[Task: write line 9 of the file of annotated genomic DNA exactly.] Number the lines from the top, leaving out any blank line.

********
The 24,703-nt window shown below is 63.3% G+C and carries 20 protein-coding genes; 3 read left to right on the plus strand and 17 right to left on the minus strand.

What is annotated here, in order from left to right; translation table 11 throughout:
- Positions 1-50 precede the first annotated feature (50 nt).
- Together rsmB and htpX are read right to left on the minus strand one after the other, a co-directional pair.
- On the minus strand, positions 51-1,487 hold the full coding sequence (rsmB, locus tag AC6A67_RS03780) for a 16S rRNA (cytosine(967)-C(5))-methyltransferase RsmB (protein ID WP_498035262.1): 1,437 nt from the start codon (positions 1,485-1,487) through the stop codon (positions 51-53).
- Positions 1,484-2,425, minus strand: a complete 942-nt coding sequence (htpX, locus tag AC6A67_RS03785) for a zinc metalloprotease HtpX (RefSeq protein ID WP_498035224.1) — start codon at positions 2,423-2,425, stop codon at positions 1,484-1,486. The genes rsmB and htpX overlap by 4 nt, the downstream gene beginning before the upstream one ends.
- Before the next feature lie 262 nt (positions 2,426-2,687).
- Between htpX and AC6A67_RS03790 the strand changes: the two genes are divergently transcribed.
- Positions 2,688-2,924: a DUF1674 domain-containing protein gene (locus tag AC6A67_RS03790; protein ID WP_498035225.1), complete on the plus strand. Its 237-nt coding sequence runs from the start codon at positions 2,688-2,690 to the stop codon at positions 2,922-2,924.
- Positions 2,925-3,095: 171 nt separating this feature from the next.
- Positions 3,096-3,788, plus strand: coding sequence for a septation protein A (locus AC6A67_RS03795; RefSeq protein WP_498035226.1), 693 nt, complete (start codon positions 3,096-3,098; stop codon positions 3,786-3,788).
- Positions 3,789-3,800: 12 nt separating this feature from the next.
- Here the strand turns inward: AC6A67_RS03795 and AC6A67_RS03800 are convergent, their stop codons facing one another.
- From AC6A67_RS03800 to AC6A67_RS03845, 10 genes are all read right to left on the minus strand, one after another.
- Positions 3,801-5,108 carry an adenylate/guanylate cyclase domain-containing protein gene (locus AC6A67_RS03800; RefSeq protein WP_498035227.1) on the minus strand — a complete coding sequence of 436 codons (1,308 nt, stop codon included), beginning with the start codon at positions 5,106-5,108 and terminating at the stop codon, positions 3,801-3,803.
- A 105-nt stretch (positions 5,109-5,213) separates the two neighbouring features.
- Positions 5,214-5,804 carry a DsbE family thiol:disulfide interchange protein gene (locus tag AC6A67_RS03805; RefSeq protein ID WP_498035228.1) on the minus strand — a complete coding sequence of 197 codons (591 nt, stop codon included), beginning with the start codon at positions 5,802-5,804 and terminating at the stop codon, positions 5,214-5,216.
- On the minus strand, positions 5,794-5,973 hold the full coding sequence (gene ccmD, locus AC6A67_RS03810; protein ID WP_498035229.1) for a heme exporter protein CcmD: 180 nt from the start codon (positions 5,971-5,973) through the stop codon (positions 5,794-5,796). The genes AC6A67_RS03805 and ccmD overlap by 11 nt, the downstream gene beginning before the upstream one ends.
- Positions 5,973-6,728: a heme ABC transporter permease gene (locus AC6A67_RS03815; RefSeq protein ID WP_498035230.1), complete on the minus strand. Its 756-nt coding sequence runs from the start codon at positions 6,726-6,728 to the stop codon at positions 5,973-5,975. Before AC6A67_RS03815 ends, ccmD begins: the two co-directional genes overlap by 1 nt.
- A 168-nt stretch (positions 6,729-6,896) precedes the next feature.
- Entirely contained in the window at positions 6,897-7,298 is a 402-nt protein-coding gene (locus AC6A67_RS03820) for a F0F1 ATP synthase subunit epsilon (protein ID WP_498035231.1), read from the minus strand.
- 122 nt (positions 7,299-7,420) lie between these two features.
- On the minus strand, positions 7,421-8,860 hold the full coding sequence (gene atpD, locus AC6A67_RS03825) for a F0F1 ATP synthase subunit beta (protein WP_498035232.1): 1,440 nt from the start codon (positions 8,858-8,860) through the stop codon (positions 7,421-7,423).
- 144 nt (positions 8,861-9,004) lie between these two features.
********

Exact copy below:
- Positions 2,688-2,924: a DUF1674 domain-containing protein gene (locus tag AC6A67_RS03790; protein ID WP_498035225.1), complete on the plus strand. Its 237-nt coding sequence runs from the start codon at positions 2,688-2,690 to the stop codon at positions 2,922-2,924.